RE: block chg tracking

From: Powell, Mark <>
Date: Thu, 12 Feb 2015 14:57:18 +0000
Message-ID: <>

I am not sure I agree with the following logic: "With a really big DB, overhead of restoring several incremental backups becomes unacceptable. I don't know the sizes of your databases and the SLA time specified to bring them back, but chances are that restoring several incremental backups will take significant amount of time."

With a large database just restoring the files will take a large amount of time, perhaps rendering the time necessary to apply the incremental and archive log relatively insignificant in comparison. You have to apply the archived redo logs from the last backup to bring the database current. Incremental backups are actually just collections of changes and the applying of the incremental backup replaces applying all the logs generated between the full backup (level 0 in this case) and the incremental backup so does applying incremental backups really add much if any time to the total recovery process?

My ideal would be to run full backups every night and not use incremental backups however if I remember right incremental backups were introduced as a way to reduce the time necessary to run the nightly backups. So if you are using incremental backups to reduce the load on the machines during say, nightly batch, you may not really have a choice. Then we get to those sites where an rman full backup takes more than 24 hours to run.

I think backup requirements are very site specific.

-----Original Message-----
From: [] On Behalf Of Mladen Gogala Sent: Thursday, February 12, 2015 4:02 AM To:
Subject: Re: block chg tracking

Comments in-line

On 02/12/2015 02:58 AM, John Hallas wrote:
> I find backup with de-duplication technology, like Commvault Simpana, far preferable to incremental backups.
> And yes, I do work for Commvault Systems.
> Why are the 2 not compatible Mladen?

The two are compatible, but incremental backups are a nuisance. You have to restore the last full backup and all incremental backups since the last backup. And then apply logs. A full backup with de-duplication will shrink your backups and reduce backup time so that the storage taken by the full backup will be approximately the same as the storage taken by an incremental backup without de-duplication. Well, not quite, the usual de-duplication granularity is 128k and the most frequent db_block_size is 8k, so there is some beef added, but the savings are significant.

> BCT reduces the use of CPU and disk I/O as it knows which blocks have
> changed. Yes there is an overhead in writing that information and on
> a massively performant system such as trading system that overhead
> might be too much, however small it is, however on most systems it is
> not really noticeable. The benefits when running the backups are a
> very significant trade-off though

Well, with database sizes in tens of TB, every backup becomes too slow. With a really big DB, overhead of restoring several incremental backups becomes unacceptable. I don't know the sizes of your databases and the SLA time specified to bring them back, but chances are that restoring several incremental backups will take significant amount of time. Restoring a single full backup will have to be done anyway, it's only the question of storage and the amount of time needed to recover. These days, it is possible even to use SAN snapshots and copy to another storage cabinet using SRDF, SnapVault, HDR or something similar. That is the most expensive option with respect to storage but definitely the fastest to restore. The restore is essentially SAN snapshot revert. However, for larger databases incremental backups are exceedingly rare. If something like hurricane Sandy happens, recovery will take much longer if incremental backups need to be restored. At some point, it pays off to do only full backups, with de-duplication, despite the slightly larger amount of storage used.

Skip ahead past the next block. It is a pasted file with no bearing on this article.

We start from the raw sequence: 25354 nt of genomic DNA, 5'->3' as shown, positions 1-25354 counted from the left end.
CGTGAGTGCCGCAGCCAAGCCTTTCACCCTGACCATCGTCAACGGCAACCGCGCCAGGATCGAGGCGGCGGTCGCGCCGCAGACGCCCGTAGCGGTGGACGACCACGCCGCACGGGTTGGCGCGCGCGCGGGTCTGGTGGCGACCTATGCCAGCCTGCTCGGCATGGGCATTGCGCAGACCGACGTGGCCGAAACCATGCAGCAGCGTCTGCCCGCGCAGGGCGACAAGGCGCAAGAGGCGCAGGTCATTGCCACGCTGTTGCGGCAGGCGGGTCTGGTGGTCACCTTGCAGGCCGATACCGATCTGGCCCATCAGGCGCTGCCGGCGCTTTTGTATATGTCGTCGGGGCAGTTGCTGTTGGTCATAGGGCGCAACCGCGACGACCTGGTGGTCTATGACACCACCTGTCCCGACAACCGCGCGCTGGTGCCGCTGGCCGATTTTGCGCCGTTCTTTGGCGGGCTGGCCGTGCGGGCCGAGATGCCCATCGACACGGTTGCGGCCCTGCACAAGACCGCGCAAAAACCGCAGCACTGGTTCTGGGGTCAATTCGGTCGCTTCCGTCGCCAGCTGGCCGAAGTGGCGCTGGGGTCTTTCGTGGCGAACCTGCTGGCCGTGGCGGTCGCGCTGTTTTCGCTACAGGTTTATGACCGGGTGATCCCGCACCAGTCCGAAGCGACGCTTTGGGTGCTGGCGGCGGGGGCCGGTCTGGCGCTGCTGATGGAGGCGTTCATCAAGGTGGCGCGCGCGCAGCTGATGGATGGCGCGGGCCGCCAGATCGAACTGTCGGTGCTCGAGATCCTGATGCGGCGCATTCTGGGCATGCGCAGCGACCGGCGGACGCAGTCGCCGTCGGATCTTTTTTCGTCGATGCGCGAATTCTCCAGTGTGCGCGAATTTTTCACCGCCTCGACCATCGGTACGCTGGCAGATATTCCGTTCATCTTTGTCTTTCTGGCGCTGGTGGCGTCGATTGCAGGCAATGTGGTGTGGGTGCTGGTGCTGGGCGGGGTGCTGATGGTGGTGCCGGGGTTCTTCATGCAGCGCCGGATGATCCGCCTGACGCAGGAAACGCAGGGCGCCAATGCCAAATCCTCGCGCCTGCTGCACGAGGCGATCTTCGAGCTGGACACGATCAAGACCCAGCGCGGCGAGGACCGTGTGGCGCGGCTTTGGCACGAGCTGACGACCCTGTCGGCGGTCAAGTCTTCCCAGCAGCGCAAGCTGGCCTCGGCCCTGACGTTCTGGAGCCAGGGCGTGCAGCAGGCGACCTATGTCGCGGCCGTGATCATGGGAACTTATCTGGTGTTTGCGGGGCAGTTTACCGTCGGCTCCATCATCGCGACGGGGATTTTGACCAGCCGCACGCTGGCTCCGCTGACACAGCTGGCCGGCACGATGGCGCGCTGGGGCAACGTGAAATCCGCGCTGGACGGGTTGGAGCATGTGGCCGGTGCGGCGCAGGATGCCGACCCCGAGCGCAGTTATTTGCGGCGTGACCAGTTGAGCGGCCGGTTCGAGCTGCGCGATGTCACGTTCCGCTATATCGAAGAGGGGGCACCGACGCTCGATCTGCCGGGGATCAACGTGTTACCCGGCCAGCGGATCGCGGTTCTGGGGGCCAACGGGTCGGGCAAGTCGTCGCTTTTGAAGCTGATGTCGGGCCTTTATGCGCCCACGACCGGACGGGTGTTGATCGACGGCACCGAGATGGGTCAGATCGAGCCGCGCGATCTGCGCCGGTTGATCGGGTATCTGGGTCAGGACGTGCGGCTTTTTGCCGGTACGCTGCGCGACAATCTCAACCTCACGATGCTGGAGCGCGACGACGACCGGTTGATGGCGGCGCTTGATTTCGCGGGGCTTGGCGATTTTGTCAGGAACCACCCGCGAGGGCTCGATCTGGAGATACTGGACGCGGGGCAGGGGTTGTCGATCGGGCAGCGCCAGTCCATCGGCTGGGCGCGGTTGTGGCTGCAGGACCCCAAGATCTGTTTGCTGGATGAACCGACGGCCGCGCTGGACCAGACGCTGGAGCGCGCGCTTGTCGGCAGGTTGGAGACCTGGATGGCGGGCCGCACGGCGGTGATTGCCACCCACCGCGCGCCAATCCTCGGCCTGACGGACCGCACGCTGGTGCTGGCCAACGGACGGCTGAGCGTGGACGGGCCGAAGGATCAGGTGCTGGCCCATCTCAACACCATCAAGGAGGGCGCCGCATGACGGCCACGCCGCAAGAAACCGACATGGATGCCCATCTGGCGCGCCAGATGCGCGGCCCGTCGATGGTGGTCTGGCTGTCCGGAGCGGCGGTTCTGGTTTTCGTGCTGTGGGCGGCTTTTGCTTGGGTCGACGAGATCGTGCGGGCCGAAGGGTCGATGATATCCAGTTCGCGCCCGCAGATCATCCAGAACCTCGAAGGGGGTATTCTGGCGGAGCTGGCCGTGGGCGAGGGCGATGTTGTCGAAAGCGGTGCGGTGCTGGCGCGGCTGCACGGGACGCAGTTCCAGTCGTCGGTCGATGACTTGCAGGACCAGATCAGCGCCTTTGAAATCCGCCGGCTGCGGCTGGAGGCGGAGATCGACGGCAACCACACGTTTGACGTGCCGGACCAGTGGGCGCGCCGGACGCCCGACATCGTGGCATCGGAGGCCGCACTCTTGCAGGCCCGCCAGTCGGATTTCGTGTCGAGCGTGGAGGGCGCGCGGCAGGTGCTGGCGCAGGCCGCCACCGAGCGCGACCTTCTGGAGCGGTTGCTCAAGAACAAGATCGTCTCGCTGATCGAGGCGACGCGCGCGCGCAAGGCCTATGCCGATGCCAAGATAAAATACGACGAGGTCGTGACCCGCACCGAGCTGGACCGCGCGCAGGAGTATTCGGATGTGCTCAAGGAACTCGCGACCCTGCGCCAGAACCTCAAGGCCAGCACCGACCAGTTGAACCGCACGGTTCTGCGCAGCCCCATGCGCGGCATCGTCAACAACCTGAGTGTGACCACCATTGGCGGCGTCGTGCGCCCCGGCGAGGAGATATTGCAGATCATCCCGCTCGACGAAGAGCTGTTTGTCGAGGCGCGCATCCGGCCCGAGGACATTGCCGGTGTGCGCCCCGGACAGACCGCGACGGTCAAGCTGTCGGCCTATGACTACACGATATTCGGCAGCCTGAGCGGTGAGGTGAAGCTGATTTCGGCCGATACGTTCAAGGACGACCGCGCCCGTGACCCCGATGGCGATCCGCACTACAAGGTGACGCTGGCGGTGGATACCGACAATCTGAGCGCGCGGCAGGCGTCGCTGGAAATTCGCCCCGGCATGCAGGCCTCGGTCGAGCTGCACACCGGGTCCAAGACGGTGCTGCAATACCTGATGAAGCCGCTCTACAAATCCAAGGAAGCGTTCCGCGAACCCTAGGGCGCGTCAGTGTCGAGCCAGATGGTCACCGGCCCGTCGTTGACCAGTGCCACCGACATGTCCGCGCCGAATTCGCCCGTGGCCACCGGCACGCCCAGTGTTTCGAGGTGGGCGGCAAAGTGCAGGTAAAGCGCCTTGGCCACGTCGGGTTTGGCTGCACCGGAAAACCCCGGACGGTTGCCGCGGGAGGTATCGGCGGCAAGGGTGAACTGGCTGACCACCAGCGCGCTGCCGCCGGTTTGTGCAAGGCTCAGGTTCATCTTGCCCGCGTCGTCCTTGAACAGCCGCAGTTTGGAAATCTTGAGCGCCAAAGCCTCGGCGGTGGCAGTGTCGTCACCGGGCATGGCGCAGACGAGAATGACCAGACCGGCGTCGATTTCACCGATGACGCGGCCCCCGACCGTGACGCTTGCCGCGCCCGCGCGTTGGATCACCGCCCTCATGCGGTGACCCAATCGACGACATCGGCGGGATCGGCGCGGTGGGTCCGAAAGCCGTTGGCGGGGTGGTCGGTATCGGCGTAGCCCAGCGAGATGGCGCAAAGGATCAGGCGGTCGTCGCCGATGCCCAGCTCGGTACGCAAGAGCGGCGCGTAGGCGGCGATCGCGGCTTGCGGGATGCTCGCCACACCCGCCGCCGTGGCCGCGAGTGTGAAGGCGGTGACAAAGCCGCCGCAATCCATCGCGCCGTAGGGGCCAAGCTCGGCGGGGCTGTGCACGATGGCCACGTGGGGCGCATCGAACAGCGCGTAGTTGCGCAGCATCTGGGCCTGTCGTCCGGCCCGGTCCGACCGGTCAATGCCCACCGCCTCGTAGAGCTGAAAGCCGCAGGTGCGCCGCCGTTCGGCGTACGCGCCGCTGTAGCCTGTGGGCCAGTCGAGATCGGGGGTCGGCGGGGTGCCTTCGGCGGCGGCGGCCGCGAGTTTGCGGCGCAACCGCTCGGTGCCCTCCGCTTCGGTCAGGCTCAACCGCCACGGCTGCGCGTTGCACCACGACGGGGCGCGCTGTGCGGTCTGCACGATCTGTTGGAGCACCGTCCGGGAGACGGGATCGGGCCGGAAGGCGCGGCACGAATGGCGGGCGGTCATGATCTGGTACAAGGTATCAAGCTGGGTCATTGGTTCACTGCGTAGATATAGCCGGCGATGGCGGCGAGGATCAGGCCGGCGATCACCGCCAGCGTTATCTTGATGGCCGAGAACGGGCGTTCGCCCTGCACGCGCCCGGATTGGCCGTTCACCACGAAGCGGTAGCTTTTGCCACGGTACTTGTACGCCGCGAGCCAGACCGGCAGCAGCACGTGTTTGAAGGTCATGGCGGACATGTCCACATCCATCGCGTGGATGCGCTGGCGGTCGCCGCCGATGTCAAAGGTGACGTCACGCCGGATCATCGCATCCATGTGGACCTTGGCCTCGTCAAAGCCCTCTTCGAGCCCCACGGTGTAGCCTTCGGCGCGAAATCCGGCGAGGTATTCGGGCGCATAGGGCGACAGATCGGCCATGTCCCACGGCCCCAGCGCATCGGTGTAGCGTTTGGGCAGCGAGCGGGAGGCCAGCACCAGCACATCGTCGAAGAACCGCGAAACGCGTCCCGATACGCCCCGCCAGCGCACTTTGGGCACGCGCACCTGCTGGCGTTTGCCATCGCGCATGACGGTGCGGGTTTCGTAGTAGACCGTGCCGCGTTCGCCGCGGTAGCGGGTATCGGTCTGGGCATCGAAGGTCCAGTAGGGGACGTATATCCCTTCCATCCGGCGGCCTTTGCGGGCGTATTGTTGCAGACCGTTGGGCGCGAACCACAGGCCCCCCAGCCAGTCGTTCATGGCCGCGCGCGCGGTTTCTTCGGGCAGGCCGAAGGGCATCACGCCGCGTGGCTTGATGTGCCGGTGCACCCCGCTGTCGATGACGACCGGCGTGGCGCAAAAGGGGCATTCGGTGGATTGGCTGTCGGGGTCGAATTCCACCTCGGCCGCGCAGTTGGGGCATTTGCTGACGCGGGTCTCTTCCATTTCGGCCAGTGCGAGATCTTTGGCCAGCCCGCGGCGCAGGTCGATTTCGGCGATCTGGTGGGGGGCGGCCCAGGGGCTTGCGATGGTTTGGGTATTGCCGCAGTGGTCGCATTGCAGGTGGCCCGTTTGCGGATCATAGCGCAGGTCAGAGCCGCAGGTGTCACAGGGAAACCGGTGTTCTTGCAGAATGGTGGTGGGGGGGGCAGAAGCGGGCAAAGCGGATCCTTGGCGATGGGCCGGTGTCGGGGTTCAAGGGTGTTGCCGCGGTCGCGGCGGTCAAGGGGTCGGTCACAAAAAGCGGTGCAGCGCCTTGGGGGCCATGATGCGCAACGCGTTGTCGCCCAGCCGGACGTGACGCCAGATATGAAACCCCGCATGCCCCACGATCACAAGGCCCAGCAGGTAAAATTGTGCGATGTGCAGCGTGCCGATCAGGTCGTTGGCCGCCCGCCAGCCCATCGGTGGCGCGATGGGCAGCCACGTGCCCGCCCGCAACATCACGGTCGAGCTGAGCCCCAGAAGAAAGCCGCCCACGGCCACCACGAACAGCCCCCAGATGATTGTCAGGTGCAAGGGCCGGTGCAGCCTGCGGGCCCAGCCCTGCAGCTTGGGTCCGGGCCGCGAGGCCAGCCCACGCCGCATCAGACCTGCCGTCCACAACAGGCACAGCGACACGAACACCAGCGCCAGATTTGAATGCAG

> And yes, we use Commvault
> John

I am very glad that you do. Hopefully, you like it, too. If there is anything I can help with, my office email is Of course, the opinions stated on this list are mine and do not reflect the opinions of my employer. I am not authorized to speak or make any statements for my employer. That is why I use Yahoo address.

> ______________________________________________________________________
> Wm Morrison Supermarkets Plc is registered in England with number 358949. The registered office of the company is situated at Gain Lane, Bradford, West Yorkshire BD3 7DL. This email and any attachments are intended for the addressee(s) only and may be confidential.
> If you are not the intended recipient, please inform the sender by replying to the email that you have received in error and then destroy the email.
> If you are not the intended recipient, you must not use, disclose, copy or rely on the email or its attachments in any way.
> This email does not constitute a contract in writing for the purposes of the Law of Property (Miscellaneous Provisions) Act 1989.
> Our Standard Terms and Conditions of Purchase, as may be amended from
> time to time, apply to any contract that we enter into. The current
> version of our Standard Terms and Conditions of Purchase is available
> at:
> Although we have taken steps to ensure the email and its attachments
> are virus-free, we cannot guarantee this or accept any responsibility, and it is the responsibility of recipients to carry out their own virus checks.
> ______________________________________________________________________
> i 0 zX + n { +i ^l===

Mladen Gogala
Oracle DBA


i0zX+n{+i^ Received on Thu Feb 12 2015 - 15:57:18 CET

Original text of this message